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Dudley Edwards

We Shall Not Starve in Silence

(Autumn 1988)

From Militant International Review, No.  38, Autumn 1988, p. 47.
Transcribed by Iain Dalton.
Marked up by Einde O’Callaghan for the Encyclopaedia of Trotskyism On-Line (ETOL).

We Shall Not Starve in Silence
A History of the National Unemployed Workers Movement 1920–46

by Richard Croucher
Lawrence & Wishart, £12.50, 1987

From the mid-1920s to the outbreak of war in 1939, the unemployed workers movement was led by sincere and dedicated Communist workers, men and women. But such gains as the National Unemployed Workers Movement (NUWM) made were despite the zig-zag opportunism of the Communist Party. Even today, although the unemployed are still treated as second-class citizens and are relegated to the poverty trap, they still benefit from the fight put up by the NUWM.

While it would be an exaggeration to say that the NUWM brought about the welfare state (or what is left of it today), Richard Croucher is right when he says: “the NUWM laid the foundation for a new system of social benefits traditionally credited to the Beveridge Report.” Beveridge himself was disappointed in the way his ideas were implemented, as well he might have been; nevertheless he provision of social security all became less humiliating than in the 1930s and the period of the infamous means test, the worst features being the ‘on the parish’ relief from the Board of Guardians. It is hard to conceive this would have happened without the work of the NUWM.

Many academic studies of the period including those on the left either completely ignore the role of the NUWM or greatly exaggerate it. But as Engels was fond of saying, facts are stubborn things. All the contemporary newspaper reports show that in 1935 the NUWM did rouse whole communities to march against the news scales of benefit proposed by the National government. The NUWM organised mass demonstrations. In South Wales these took on a genuinely mass character because of unity with the miners union – bringing 300,000 onto the streets. This momentarily forced the government into retreat. Croucher describes what followed these upheavals:

“Oliver Stanley, the Minister of Labour, announced next day that Board benefit scales were to be suspended and claimants would be entitled to UAB or PAC scales whichever were the higher. In effect this means that there was to be no cut in benefit and the means test conditions were to be ignored. Wally Hannington, the NUWM leader, then sent out a circular on 4 January 1935 under with the heading ‘Smashing victory for NUWM’.”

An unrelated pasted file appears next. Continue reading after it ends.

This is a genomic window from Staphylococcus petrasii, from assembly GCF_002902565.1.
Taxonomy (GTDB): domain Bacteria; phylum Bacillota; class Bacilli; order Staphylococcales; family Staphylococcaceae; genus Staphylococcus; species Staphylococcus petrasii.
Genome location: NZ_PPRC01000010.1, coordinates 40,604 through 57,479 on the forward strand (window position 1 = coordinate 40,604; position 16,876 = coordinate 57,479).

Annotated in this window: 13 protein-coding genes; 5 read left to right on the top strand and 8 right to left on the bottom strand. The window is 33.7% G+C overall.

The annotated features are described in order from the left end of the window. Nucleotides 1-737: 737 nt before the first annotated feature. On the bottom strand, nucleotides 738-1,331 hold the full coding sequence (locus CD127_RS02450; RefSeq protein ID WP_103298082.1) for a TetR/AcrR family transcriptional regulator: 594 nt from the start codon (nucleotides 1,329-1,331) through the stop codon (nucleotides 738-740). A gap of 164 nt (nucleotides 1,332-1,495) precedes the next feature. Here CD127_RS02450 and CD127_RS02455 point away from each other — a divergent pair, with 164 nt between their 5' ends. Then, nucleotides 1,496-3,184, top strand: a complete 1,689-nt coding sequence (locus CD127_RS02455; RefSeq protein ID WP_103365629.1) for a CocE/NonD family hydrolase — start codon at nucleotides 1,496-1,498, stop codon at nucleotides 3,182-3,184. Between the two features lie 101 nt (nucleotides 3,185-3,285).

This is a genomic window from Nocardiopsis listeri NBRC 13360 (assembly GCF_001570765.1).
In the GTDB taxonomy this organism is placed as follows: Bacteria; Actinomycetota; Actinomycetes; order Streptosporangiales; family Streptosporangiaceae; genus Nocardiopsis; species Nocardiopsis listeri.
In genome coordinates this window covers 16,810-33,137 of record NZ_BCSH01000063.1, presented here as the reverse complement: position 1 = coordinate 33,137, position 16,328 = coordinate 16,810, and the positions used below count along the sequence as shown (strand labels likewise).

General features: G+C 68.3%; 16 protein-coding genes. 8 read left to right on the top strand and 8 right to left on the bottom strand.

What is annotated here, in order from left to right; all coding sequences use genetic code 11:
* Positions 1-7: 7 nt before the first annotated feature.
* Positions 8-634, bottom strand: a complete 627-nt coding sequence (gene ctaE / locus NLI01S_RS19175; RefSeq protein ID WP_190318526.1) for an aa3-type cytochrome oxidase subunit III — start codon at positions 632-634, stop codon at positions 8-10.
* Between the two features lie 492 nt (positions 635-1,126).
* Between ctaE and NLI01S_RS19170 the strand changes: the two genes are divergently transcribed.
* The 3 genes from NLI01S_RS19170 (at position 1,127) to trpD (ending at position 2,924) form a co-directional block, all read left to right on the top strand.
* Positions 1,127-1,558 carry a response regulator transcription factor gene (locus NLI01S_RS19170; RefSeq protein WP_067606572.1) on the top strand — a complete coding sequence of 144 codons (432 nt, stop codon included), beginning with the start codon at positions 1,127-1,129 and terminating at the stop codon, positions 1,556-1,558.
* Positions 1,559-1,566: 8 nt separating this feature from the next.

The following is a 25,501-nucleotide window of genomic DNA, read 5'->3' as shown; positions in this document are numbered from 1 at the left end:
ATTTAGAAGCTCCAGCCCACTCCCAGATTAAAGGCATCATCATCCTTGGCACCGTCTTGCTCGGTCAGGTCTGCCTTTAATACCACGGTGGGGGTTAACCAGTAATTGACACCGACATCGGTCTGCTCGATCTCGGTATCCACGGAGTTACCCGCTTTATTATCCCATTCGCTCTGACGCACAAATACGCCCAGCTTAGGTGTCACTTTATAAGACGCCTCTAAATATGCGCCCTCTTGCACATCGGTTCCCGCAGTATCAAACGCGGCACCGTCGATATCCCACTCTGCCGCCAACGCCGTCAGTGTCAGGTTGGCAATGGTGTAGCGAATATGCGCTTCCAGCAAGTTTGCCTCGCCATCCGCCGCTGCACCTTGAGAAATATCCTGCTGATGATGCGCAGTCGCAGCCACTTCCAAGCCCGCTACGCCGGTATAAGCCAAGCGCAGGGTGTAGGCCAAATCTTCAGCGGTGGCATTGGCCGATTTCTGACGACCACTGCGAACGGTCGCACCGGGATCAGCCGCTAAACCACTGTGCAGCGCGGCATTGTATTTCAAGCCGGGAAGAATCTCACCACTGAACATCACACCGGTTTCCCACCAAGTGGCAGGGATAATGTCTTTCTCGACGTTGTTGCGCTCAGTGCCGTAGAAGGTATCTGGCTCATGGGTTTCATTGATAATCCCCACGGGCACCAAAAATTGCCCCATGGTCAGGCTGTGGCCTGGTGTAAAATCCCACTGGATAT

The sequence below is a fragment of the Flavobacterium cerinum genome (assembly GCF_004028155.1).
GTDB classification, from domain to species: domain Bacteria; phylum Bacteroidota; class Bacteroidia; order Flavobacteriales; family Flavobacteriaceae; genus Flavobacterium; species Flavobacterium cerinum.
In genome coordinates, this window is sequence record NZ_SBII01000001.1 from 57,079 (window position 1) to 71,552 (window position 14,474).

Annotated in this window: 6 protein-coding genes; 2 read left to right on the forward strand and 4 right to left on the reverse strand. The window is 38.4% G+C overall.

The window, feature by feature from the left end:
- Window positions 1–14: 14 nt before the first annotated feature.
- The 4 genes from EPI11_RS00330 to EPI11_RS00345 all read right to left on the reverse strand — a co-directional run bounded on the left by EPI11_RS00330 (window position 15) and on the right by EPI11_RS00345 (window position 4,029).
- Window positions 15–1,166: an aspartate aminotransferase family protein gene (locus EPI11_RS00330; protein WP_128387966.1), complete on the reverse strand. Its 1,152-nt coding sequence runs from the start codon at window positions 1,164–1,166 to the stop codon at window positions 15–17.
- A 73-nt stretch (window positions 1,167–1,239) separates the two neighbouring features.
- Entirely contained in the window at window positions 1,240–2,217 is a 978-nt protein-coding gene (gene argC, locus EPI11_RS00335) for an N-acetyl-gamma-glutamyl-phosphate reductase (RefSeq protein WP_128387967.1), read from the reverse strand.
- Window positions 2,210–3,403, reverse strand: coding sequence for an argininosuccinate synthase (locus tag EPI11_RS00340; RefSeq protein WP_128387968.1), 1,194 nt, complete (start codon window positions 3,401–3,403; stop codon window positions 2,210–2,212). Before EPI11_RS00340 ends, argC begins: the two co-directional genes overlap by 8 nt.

But the weakness of Croucher’s analysis is that it does not adequately explain why from a peak of support in 1935, the NUWM declined into a hard core of Communist and militant workers capable only of organising publicity stunts such as laying down in snow-covered Oxford Street, or chaining themselves to town hall railings or gate crashing the Ritz hotel. Many of the lads performing these exercises were ex-members of the International Brigade in Spain.

And that was one reason for the decline – the loss of these cadres in the struggle in Spain as well as the recovery in the economy after 1935 with the expansion of the arms industry preceding the war. But this does not fully explain the withering away of the NUWM when on the eve of the war there were still one and a half million unemployed. Indeed, immediately after the outbreak of war, I personally led a demonstration of around 1,000 unemployed laid off from the old Morris works in Oxford Cowley – so there was still a cause for the NUWM to fight for.

Instead we must look to the policies of the NUWM leadership to explain its decline. And to give Croucher his due, he does describe in some detail the often sharp differences between Hannington in the NUWM and the Communist Party central committee which sought to direct his work. The Comintern attempted to interfere in the work of the NUWM. They almost split the NUWM when they insisted on loose and vague ‘unemployed councils’ as an alternative to the union-like structure of the NUWM which at one time had 50,000 people paying dues. Hannington and the recently deceased Harry McShane, the NUWM secretary in Scotland, tried to compromise with the Comintern ‘directive’ by proposing unemployed councils alongside the NUWM. Anyway the Comintern’s idea never caught on. But from then on the CP regarded Hannington with some suspicion and he was dropped from the central committee.

Croucher shows how the CP’s line had completely altered by 1938. The NUWM had become an embarrassment under the popular front policy of the Comintern which meant alliance and cooperation with the capitalist state. But he does not analyse the theoretical and social causes of this change in the CP line, which clearly lay with the false theories of Stalin and the leadership of the the Comintern who now looked to support from the capitalist democracies to preserve their position, rather than mass action from the working-class.

This explains the decision of the CP to close down the NUWM on the eve of the war, despite many active branches and resistance from its membership. This attitude has been maintained by CP members on the TUC General Council when they opposed moves to form a successor to the NUWM in the early 1980s. It is an attitude that must and will be reversed when unemployment rises to new heights in the next world slump.

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